Phelipanche nana vs ramosa vs mutelii

Distinguishing Phelipanche nana from P. ramosa and P. mutelii is surely often challenging and they have been sometimes misidentified.
In particular, many observations of P. ramosa from North America seem to be more fitting with P. nana.

This is a key that could turn out to be useful for the users:

  1. Corolla upper outline not or only slightly gibbous (lower and upper outlines nearly parallel towards corolla gorge). Flowers erecto-patent: P. mutelii.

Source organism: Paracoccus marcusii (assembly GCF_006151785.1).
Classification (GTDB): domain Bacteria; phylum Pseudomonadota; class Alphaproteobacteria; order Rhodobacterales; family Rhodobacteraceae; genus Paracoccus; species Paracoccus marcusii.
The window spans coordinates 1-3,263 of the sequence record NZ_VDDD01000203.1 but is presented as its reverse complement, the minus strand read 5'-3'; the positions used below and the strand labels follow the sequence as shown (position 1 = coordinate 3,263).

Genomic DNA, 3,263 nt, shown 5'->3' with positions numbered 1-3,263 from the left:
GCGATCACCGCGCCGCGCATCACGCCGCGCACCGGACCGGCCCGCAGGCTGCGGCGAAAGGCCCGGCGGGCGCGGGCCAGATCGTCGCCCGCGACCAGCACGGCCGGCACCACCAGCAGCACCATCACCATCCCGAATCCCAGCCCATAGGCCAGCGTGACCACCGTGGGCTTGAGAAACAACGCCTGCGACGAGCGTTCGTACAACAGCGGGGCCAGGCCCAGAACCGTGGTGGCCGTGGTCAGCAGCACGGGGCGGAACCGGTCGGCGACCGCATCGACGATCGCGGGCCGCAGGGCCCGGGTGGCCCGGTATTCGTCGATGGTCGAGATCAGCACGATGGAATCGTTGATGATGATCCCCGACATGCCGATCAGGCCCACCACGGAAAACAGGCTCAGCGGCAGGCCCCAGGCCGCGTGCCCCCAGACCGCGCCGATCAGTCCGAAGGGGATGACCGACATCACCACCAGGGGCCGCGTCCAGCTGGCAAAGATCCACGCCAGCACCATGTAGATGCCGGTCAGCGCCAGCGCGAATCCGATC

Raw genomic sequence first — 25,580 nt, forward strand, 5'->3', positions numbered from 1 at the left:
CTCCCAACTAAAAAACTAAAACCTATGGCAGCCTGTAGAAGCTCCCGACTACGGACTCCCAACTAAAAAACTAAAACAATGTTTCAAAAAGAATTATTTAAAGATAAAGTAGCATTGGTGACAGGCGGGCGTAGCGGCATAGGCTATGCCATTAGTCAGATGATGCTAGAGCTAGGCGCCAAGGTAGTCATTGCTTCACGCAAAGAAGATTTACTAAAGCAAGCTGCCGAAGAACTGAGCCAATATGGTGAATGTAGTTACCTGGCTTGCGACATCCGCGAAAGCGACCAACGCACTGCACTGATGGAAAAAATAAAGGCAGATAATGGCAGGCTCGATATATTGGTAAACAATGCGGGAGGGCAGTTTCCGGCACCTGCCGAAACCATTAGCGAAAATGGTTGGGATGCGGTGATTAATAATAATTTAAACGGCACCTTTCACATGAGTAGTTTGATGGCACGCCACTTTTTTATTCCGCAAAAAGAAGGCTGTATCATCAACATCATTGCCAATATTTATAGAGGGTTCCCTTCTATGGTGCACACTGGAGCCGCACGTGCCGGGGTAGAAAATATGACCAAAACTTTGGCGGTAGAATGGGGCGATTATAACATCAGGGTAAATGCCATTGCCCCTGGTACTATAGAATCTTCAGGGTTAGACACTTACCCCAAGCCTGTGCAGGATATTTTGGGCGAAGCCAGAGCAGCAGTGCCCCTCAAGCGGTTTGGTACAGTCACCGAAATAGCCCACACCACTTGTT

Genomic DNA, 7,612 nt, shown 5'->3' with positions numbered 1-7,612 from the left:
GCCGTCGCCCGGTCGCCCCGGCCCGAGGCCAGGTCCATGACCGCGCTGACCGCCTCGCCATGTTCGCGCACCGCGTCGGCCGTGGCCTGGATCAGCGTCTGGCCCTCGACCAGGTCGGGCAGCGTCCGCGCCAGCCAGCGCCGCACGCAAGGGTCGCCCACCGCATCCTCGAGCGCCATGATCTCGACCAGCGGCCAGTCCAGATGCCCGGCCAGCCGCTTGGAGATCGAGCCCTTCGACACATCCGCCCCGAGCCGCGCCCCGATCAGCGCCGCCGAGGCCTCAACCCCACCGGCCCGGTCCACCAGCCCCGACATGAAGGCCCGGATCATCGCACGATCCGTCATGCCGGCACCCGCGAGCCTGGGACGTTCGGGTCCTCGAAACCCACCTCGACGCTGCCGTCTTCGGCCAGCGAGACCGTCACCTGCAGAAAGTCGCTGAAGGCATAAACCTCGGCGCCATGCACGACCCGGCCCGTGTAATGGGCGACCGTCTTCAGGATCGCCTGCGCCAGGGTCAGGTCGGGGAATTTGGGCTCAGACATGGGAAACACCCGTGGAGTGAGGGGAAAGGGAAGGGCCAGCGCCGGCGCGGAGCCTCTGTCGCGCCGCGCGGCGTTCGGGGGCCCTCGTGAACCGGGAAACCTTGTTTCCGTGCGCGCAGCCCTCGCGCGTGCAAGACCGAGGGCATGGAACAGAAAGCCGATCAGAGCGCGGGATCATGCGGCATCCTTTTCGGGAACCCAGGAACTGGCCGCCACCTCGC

1a) Corolla upper outline distinctly gibbous. Flowers erecto-patent or spreading: 2.

  1. Calyx teeth as long as or shorter than calyx tube, narrowly triangular. Flowers erecto-patent. Stem often branched. Corolla light blue to whitish. Parasitizing cultivated plants: P. ramosa.

2a) Calyx teeth longer than calyx tube, subulate. Flowers spreading. Stem rarely branched. Corolla blue, rarely light blue or whitish. Parasitizing wild plants: P. nana.

N.B. in order to observe the “calyx teeth” character, it would be useful to detach the flower from the inflorescence, to remove the bract and to photograph the calyx with a macro lens or under a stereomicroscope.

Sources:

Originalli posted here:
https://www.inaturalist.org/journal/blue_celery/23520-phelipanche-nana-vs-ramosa-vs-mutelii

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